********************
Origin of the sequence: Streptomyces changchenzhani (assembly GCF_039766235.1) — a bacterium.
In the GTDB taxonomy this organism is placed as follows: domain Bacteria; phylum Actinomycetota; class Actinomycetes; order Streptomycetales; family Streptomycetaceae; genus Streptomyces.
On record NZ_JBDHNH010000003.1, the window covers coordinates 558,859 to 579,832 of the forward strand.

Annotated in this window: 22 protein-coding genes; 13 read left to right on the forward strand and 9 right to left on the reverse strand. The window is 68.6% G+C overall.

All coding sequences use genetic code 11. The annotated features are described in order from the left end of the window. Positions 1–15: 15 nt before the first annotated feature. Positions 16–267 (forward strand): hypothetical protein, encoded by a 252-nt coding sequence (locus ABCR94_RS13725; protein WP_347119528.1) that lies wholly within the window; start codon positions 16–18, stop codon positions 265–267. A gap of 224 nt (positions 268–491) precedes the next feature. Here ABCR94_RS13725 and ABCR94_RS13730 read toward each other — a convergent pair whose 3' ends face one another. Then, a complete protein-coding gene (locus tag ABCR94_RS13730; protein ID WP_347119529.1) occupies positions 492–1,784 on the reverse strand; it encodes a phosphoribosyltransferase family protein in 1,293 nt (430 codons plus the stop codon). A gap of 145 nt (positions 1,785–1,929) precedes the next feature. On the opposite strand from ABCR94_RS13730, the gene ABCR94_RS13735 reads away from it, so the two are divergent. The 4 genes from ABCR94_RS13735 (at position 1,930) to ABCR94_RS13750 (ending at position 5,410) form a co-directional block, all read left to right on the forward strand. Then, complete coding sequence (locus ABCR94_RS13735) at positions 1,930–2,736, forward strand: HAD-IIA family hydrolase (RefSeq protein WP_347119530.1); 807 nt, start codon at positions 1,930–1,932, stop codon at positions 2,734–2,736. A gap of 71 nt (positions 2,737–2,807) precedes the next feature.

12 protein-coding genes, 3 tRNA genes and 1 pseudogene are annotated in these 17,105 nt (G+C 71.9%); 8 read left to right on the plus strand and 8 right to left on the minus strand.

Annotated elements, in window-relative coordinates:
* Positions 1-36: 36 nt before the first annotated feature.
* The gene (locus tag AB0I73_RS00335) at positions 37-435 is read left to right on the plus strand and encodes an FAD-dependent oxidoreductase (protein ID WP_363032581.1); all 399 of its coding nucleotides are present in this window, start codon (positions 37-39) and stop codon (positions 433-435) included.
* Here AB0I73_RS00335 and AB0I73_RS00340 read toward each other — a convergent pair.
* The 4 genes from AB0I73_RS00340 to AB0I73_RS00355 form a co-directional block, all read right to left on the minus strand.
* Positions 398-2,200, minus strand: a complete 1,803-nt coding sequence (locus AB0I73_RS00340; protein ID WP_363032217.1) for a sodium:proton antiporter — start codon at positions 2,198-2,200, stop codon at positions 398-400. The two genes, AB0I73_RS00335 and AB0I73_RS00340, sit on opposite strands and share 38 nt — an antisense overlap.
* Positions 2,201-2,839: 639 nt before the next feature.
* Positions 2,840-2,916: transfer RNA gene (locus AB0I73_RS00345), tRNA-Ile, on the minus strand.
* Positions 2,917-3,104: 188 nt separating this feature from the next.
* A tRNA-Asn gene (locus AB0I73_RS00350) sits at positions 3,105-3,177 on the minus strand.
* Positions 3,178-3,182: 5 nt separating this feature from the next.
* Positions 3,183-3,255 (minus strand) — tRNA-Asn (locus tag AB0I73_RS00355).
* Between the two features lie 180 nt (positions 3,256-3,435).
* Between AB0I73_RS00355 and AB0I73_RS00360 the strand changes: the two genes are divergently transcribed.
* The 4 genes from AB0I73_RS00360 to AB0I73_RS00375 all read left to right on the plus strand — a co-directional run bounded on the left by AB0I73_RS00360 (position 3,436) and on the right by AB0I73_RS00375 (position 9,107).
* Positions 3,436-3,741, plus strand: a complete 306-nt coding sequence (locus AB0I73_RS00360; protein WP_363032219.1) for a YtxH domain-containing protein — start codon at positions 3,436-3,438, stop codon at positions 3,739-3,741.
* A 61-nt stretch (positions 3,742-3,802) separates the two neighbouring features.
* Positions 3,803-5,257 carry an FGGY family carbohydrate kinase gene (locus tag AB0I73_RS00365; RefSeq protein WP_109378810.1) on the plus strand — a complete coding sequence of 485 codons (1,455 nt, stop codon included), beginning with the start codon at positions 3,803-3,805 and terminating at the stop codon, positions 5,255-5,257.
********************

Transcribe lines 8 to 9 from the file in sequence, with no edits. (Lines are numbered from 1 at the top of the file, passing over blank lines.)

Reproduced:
* Positions 1-36: 36 nt before the first annotated feature.
* The gene (locus tag AB0I73_RS00335) at positions 37-435 is read left to right on the plus strand and encodes an FAD-dependent oxidoreductase (protein ID WP_363032581.1); all 399 of its coding nucleotides are present in this window, start codon (positions 37-39) and stop codon (positions 433-435) included.